Provides a cost-effective methodology for the evaluation of factors whose sum total volume or quantity cannot change. For example, if you wish to add more fruit filling to an 8-ounce fruit bar, another ingredient must be reduced. Such adjustments are common in packaged food and chemical formulations. The goals of this type of experiment are usually focused on developing a full predictive model (Y = f(X)) describing how the ingredients in the mixture jointly affect the process output and determining the optimal amounts of each ingredient.

Answers the questions:
  • Which ingredients have the largest effects on the process output (which ingredients are the key ingredients)?
  • Do important interactions exist between ingredients?
  • Which process inputs have the largest effects on the process output (which inputs are the key inputs)?
  • Do important interactions exist between process inputs?
  • How much variation in the process output can be explained by varying the ingredients and process inputs?
  • What is the optimal combination of ingredients?
  • What are the optimal settings of the process inputs?
When to Use Purpose
Mid-project If you believe the desired characteristics of the mixture are a function of only the ingredients, use a pure mixture DOE to evaluate which ingredients have the largest influence on the characteristics, build a predictive model using the key ingredients, and find the optimal quantities of the ingredients.
Mid-project If you believe the desired characteristics of the mixture are a function of both the ingredients and the process, use a mixed model DOE (some factors are ingredients, some are process inputs) to evaluate which ingredients and process inputs have the largest influence on the characteristics. Then, build a predictive model using the key ingredients and key process inputs and find the optimal quantities of the ingredients along with the optimal settings of the process inputs.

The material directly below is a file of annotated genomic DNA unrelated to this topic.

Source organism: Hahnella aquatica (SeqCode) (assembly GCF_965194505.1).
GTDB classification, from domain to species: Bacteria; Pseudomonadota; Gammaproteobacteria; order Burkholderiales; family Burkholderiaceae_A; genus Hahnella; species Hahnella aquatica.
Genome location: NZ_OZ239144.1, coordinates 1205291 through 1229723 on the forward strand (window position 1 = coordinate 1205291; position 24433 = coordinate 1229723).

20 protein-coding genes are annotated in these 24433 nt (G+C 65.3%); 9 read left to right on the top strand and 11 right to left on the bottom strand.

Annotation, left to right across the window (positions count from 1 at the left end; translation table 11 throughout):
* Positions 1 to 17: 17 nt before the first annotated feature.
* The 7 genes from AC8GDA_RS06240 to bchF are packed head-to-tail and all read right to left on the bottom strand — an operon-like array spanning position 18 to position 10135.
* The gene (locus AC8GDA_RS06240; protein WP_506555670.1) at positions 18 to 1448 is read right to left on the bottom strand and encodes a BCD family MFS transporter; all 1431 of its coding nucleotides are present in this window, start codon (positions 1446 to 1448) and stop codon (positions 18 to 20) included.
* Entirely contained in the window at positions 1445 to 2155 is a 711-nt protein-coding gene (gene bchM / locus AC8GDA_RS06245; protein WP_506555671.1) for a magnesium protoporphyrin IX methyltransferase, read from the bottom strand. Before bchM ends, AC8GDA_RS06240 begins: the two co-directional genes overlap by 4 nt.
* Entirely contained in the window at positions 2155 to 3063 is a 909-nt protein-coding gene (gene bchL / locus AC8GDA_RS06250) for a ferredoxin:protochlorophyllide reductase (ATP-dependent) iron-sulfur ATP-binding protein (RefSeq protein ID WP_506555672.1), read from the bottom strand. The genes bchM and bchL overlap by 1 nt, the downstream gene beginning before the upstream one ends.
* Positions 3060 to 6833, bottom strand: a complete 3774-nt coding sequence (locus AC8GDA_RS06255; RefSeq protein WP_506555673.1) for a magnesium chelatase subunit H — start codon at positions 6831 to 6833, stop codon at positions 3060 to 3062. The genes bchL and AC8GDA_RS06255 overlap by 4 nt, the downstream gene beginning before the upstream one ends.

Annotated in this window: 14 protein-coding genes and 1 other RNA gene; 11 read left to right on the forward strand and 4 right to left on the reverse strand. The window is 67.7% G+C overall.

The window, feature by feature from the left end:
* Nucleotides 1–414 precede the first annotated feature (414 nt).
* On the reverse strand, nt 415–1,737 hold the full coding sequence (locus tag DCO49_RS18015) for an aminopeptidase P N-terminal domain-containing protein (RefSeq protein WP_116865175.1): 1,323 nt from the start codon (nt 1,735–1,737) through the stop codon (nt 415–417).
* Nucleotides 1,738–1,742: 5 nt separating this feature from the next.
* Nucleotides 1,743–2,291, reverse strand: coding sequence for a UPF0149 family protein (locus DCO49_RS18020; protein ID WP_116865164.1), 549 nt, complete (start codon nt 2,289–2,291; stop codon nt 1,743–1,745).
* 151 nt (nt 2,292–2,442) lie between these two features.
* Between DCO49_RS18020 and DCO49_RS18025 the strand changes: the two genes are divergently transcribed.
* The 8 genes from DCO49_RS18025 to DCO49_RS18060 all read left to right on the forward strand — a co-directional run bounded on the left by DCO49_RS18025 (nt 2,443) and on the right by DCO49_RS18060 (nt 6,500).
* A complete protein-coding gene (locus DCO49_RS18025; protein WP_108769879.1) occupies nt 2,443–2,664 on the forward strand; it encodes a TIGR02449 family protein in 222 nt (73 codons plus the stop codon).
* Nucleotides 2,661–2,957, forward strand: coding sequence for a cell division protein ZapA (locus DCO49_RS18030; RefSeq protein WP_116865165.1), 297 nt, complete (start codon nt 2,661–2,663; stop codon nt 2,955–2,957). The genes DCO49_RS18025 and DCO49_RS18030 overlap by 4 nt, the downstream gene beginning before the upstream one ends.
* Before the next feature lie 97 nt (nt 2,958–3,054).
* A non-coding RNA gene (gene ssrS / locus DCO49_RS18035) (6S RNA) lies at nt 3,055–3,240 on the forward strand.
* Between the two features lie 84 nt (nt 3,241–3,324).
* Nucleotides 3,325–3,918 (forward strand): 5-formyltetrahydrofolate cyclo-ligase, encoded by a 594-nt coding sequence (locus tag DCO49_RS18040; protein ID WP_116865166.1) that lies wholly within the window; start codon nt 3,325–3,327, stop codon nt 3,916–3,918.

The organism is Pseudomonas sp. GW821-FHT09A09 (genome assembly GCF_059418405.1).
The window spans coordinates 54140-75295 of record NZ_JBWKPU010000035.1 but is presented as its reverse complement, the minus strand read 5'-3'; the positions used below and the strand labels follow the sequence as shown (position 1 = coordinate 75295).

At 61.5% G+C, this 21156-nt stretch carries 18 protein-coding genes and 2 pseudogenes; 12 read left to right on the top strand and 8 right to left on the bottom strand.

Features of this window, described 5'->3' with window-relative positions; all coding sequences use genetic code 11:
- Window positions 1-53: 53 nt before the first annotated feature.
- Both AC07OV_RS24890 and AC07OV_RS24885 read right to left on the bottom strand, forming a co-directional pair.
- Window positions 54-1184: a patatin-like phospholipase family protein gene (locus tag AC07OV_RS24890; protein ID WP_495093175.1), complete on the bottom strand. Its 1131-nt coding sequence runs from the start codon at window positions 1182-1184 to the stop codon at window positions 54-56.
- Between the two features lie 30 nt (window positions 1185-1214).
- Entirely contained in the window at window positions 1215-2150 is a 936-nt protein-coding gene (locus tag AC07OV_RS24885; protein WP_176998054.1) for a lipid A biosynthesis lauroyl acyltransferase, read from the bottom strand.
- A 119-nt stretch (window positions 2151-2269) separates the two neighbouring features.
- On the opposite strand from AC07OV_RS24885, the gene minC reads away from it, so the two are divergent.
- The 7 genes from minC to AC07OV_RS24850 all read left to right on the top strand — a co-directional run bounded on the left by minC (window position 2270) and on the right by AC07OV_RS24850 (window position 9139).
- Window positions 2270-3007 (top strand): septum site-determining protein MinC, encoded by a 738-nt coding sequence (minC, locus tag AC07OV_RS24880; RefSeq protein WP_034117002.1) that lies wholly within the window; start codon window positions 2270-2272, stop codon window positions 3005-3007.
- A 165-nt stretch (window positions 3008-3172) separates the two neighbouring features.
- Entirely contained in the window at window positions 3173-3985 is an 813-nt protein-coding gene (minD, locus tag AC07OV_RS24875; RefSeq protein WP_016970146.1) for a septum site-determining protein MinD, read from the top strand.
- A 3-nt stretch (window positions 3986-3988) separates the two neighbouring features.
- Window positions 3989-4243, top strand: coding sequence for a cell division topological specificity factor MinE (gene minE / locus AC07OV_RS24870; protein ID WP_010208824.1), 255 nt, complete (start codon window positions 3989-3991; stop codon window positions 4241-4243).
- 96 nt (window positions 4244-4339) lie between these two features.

Continuous Y, continuous X's (for a pure mixture design).


  1. State your factors (ingredients) and any constraints they may have (for example, fruit bars must have at least 30% peanuts but not more than 50%).
  2. Verify the measurement systems for the Y data and the ingredients are adequate.
  3. Develop a data collection strategy (who should collect the data, as well as where and when; how many data values are needed; the preciseness of the data; how to record the data, and so on).
  4. Run the experiment and reduce to a final model by eliminating interaction terms (such as binary blending terms) with high p-values (typically greater than 0.05). All linear terms must stay in the model, because they are part of the formulation; removing a linear term would mean you remove an ingredient from the mixture.
  5. Use either the response optimizer or mixture contour plots to determine optimal settings of the ingredients.
  6. Generate the prediction equation.


  • First, you should develop a sound data collection strategy to ensure you are basing your conclusions on truly representative data.
  • Whenever possible, you should do the runs in the experiment in random order to prevent confusing a factor effect with the effect of an untested factor (sometimes called a lurking variable).
  • The residuals of the final model must be reasonably normal and with reasonably equal variance. The residuals are usually analyzed by a histogram, normal probability plot, residuals versus fits, and residuals versus order, which can be run at one time using the Four in one option.
  • Minitab allows the use of mixed model designs (mixture-process experiments) in which you use a combination of traditional and mixture DOE approaches. For example, a 1-pound cake recipe has six ingredients as part of its mixture component and has the process variables temperature and time as part of its standard DOE. Note: The process variables (X's) can be discrete (such as fan on or off).
  • Minitab also allows a mixture DOE analysis in which the relative proportions of the components as well as the total volume of the mixture are analyzed in the same design (mixture-amounts experiments). For example, use the cake example from above, evaluate the results when you bake 1-pound, 2-pound, and 3-pound cakes.
  • Check for possible outliers in the unusual observations table (Session window output).
  • Do not extrapolate beyond your inference space.
  • While the discussion here focuses on Minitab designed experiments, note that you can use the “analyze” portion of the mixture DOE to analyze any numeric experimental data (for example, two factors each at 10 levels). To do this, enter the Y and X data into Minitab, and then use Stat > DOE > Mixture > Analyze Mixture Design to define the factors. You can then analyze this newly defined, custom design in the usual manner.
  • If you have discrete numeric data from which you can obtain every equally spaced value and you have measured at least 10 possible values, you can evaluate these data as if they are continuous.

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